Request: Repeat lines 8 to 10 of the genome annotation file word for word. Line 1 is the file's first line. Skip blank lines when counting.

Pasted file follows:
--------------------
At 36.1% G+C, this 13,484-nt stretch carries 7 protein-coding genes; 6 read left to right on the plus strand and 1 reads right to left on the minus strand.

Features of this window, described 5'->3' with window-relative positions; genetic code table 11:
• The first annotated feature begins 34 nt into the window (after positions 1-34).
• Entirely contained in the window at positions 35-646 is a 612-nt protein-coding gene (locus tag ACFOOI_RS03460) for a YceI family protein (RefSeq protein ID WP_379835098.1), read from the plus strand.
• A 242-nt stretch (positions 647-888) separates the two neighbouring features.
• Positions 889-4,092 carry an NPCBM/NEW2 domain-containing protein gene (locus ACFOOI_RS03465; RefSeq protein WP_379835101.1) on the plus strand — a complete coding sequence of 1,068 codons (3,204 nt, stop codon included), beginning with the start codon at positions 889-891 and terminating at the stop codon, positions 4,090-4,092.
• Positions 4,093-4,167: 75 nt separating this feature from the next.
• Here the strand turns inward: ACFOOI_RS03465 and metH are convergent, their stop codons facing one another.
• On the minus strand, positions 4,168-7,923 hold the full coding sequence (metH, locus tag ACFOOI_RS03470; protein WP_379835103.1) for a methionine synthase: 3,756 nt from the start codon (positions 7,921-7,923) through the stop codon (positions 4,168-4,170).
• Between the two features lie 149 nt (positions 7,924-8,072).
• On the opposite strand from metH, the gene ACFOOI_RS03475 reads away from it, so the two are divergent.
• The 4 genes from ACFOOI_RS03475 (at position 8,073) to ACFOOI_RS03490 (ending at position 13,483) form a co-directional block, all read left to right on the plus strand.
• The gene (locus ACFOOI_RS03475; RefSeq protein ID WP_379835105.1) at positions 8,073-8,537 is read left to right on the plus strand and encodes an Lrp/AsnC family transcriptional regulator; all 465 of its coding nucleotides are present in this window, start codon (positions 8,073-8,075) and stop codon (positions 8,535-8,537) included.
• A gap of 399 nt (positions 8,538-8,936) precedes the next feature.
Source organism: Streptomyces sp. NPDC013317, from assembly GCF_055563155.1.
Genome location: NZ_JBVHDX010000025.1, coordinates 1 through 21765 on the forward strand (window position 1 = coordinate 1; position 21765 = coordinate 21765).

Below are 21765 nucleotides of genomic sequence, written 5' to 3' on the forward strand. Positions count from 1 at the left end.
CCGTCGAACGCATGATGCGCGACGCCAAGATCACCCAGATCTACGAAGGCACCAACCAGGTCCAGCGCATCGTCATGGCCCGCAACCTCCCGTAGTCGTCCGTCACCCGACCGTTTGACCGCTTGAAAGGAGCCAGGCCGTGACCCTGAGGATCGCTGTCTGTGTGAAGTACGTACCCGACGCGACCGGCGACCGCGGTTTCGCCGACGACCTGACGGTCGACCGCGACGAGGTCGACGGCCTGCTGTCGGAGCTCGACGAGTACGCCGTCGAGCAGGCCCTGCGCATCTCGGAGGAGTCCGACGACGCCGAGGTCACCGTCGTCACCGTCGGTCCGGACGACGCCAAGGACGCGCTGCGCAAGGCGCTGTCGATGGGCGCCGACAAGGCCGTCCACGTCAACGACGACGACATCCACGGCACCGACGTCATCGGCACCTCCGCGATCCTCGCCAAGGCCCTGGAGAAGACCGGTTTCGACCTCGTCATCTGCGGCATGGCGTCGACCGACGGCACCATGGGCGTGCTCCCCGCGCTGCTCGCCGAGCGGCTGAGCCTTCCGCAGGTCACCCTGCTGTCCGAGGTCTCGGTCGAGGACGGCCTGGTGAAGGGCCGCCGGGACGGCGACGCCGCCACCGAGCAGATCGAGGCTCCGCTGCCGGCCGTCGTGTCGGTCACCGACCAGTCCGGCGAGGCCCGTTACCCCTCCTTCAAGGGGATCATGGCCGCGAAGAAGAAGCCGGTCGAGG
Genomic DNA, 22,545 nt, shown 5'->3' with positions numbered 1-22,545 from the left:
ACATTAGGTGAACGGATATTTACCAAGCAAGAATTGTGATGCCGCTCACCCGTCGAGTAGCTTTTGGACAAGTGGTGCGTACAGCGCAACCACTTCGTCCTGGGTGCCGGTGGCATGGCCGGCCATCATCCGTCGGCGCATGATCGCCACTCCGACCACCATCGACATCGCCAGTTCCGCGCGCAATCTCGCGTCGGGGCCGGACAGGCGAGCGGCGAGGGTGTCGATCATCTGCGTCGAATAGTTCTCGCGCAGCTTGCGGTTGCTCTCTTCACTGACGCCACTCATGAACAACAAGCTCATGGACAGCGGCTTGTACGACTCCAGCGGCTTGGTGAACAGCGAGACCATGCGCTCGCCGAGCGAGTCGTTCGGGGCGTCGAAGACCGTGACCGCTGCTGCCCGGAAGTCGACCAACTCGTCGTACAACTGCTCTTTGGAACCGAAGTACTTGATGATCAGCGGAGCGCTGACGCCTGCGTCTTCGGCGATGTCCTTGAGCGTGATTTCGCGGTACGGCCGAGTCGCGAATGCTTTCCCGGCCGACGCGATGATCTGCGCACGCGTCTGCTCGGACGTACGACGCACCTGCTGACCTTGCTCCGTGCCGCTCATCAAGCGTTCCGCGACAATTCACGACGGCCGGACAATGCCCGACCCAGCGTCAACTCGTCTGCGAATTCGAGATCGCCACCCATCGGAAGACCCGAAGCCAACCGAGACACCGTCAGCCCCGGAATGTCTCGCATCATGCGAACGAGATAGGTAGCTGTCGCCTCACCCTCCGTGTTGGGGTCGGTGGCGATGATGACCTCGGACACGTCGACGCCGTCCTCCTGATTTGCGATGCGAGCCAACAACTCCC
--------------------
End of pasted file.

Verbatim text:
• Here the strand turns inward: ACFOOI_RS03465 and metH are convergent, their stop codons facing one another.
• On the minus strand, positions 4,168-7,923 hold the full coding sequence (metH, locus tag ACFOOI_RS03470; protein WP_379835103.1) for a methionine synthase: 3,756 nt from the start codon (positions 7,921-7,923) through the stop codon (positions 4,168-4,170).
• Between the two features lie 149 nt (positions 7,924-8,072).